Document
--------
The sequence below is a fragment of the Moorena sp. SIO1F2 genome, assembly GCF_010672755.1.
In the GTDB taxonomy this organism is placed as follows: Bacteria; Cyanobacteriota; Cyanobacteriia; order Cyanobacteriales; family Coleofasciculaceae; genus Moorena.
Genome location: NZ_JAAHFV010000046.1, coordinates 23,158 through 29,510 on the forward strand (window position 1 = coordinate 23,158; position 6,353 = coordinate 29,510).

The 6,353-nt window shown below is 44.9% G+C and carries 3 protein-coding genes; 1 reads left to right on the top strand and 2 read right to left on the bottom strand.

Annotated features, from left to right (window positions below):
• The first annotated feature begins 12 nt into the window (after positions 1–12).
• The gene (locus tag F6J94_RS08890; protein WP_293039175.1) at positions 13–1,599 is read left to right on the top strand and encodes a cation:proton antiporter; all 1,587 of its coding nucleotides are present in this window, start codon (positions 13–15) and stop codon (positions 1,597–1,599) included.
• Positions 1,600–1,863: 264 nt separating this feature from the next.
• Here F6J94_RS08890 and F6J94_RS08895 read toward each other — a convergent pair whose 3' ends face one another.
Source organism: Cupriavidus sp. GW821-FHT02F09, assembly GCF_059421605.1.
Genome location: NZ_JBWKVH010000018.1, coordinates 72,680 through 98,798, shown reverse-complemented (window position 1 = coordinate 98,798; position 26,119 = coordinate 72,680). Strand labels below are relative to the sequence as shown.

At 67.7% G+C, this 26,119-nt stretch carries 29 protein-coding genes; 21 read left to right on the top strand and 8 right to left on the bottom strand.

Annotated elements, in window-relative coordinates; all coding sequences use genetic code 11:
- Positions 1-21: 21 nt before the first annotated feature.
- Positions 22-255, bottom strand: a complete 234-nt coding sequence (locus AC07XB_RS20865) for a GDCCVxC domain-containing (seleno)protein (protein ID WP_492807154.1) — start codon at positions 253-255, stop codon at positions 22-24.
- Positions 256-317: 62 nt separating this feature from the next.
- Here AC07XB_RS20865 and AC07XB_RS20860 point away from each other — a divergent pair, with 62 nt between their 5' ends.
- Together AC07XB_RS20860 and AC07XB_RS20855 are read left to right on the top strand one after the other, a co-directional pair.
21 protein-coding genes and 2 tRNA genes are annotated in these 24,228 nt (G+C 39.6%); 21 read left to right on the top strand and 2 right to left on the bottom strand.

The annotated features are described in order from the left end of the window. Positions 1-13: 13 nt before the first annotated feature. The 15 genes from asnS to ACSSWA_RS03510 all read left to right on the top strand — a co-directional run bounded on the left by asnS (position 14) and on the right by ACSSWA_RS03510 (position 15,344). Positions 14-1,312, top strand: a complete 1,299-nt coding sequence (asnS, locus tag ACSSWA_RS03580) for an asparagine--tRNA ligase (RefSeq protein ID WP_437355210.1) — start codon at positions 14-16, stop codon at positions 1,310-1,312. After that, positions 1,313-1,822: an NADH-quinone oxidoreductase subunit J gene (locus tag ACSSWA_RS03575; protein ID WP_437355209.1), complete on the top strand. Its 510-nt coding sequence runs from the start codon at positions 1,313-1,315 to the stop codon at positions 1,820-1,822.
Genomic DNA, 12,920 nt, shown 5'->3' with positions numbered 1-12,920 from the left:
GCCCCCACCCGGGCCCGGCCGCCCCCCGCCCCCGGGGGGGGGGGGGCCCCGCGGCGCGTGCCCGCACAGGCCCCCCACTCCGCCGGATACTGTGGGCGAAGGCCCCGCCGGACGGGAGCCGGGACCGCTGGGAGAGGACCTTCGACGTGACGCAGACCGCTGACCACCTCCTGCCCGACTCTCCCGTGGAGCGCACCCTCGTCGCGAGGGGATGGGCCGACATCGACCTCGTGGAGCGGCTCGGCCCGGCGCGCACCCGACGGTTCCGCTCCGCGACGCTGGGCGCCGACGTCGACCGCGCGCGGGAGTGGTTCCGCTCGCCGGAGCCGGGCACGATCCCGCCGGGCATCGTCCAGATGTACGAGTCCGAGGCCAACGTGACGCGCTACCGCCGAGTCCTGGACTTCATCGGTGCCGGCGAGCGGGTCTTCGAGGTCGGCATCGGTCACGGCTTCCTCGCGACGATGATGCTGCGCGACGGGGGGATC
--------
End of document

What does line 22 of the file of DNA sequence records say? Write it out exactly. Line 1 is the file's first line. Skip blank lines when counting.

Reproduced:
GCCCCCACCCGGGCCCGGCCGCCCCCCGCCCCCGGGGGGGGGGGGGCCCCGCGGCGCGTGCCCGCACAGGCCCCCCACTCCGCCGGATACTGTGGGCGAAGGCCCCGCCGGACGGGAGCCGGGACCGCTGGGAGAGGACCTTCGACGTGACGCAGACCGCTGACCACCTCCTGCCCGACTCTCCCGTGGAGCGCACCCTCGTCGCGAGGGGATGGGCCGACATCGACCTCGTGGAGCGGCTCGGCCCGGCGCGCACCCGACGGTTCCGCTCCGCGACGCTGGGCGCCGACGTCGACCGCGCGCGGGAGTGGTTCCGCTCGCCGGAGCCGGGCACGATCCCGCCGGGCATCGTCCAGATGTACGAGTCCGAGGCCAACGTGACGCGCTACCGCCGAGTCCTGGACTTCATCGGTGCCGGCGAGCGGGTCTTCGAGGTCGGCATCGGTCACGGCTTCCTCGCGACGATGATGCTGCGCGACGGGGGGATC